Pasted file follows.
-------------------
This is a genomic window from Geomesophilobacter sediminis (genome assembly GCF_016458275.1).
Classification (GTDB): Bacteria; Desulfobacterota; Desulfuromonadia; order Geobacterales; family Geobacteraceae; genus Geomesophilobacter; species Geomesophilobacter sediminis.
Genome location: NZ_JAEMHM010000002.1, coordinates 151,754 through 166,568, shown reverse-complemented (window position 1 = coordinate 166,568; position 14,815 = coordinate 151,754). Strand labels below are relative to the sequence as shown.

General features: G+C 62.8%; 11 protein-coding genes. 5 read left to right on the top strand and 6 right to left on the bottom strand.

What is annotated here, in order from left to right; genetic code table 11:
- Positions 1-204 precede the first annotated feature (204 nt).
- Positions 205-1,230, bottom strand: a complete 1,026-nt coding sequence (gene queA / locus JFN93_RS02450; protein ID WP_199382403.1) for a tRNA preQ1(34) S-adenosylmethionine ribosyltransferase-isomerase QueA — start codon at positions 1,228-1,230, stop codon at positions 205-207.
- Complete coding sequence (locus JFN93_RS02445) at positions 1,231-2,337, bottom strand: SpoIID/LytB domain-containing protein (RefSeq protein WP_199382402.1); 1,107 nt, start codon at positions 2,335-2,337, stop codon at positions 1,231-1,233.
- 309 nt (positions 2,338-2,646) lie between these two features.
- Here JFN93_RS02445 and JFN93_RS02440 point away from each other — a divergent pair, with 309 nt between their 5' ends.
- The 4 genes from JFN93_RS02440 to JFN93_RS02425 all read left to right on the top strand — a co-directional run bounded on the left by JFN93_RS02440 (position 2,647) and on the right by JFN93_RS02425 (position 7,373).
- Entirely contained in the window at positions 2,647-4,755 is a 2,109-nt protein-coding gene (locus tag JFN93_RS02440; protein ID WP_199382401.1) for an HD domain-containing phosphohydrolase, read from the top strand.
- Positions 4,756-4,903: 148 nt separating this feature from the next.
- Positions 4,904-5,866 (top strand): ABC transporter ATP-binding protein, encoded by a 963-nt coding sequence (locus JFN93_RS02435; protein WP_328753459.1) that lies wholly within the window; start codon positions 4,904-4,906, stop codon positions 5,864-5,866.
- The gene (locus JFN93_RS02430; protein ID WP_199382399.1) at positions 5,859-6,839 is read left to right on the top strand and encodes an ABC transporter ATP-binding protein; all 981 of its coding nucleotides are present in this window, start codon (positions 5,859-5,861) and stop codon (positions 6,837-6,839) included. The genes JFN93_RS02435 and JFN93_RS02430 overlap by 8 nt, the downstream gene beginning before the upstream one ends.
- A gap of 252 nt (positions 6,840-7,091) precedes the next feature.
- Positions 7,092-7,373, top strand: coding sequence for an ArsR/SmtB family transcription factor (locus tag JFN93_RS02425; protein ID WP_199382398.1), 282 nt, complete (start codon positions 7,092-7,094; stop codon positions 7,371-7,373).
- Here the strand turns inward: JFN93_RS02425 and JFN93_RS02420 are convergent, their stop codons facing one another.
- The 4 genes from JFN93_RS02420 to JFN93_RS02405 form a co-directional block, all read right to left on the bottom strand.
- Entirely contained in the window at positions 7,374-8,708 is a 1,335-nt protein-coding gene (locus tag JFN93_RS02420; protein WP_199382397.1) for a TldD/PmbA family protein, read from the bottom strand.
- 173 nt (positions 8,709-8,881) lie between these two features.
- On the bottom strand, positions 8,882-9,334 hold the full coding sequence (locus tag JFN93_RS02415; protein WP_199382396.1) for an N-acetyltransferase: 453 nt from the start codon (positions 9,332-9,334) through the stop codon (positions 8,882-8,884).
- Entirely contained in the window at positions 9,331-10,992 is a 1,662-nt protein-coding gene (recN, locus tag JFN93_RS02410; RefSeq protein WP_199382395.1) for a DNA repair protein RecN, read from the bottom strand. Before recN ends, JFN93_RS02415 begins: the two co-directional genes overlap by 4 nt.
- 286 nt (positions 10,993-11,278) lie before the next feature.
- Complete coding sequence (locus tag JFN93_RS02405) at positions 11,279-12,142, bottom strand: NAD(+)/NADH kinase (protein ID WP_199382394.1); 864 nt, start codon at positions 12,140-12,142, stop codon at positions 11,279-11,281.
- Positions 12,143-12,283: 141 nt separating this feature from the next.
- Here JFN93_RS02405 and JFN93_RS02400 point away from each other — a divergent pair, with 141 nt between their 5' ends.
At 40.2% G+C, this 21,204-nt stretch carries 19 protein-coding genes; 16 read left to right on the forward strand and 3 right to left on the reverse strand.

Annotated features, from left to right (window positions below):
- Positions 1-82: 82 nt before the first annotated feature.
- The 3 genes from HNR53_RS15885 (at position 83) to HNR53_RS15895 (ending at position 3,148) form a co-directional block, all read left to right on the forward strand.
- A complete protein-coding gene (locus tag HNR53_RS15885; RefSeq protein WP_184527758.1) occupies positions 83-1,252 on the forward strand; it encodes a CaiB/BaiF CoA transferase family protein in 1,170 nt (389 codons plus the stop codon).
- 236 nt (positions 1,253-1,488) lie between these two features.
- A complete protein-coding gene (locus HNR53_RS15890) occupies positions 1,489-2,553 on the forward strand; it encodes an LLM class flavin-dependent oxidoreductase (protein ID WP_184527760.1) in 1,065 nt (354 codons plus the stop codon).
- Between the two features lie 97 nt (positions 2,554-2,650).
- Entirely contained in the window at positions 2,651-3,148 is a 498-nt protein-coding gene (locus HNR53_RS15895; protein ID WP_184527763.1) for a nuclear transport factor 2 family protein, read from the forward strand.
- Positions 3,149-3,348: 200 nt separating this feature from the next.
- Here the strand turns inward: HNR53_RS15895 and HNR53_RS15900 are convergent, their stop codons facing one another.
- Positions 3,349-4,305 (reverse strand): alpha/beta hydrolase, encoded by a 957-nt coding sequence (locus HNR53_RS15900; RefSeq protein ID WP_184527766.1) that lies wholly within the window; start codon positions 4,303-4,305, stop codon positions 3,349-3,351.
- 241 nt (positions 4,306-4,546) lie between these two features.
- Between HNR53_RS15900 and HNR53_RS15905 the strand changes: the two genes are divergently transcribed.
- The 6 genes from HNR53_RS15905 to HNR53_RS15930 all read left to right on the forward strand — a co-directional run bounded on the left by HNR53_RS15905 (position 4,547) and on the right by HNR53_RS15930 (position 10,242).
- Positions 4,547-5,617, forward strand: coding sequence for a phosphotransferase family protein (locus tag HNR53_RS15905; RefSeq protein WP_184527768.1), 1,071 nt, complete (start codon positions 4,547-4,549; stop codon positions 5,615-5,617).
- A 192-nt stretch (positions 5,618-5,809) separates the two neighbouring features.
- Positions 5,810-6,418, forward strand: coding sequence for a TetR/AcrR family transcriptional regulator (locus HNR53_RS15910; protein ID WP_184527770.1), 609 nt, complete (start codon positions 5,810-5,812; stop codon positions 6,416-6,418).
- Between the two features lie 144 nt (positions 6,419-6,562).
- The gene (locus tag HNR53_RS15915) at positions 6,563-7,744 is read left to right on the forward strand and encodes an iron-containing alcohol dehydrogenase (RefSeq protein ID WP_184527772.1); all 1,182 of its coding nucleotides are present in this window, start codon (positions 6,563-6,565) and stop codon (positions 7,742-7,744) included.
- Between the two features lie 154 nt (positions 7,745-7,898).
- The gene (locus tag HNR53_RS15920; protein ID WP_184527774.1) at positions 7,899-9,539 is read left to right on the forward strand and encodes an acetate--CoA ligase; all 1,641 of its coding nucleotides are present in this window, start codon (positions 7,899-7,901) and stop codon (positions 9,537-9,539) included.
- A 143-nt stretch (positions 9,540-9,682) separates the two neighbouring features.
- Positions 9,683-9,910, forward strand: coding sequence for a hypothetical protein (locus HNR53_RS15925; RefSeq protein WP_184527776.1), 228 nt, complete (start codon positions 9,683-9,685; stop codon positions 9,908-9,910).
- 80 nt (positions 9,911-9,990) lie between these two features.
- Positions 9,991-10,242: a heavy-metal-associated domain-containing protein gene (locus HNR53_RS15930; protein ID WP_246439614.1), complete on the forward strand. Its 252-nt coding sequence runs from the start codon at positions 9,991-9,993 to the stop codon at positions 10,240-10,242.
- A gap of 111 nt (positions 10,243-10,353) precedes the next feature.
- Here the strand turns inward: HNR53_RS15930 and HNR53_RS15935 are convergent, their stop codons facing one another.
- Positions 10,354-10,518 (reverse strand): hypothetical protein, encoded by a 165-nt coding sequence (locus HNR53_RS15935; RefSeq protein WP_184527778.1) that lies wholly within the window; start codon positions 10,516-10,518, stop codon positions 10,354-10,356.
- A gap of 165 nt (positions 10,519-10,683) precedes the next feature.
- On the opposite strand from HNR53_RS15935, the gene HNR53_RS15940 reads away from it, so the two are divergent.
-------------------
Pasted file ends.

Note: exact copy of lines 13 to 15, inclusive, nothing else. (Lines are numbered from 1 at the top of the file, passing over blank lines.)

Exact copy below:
- Positions 4,756-4,903: 148 nt separating this feature from the next.
- Positions 4,904-5,866 (top strand): ABC transporter ATP-binding protein, encoded by a 963-nt coding sequence (locus JFN93_RS02435; protein WP_328753459.1) that lies wholly within the window; start codon positions 4,904-4,906, stop codon positions 5,864-5,866.
- The gene (locus JFN93_RS02430; protein ID WP_199382399.1) at positions 5,859-6,839 is read left to right on the top strand and encodes an ABC transporter ATP-binding protein; all 981 of its coding nucleotides are present in this window, start codon (positions 5,859-5,861) and stop codon (positions 6,837-6,839) included. The genes JFN93_RS02435 and JFN93_RS02430 overlap by 8 nt, the downstream gene beginning before the upstream one ends.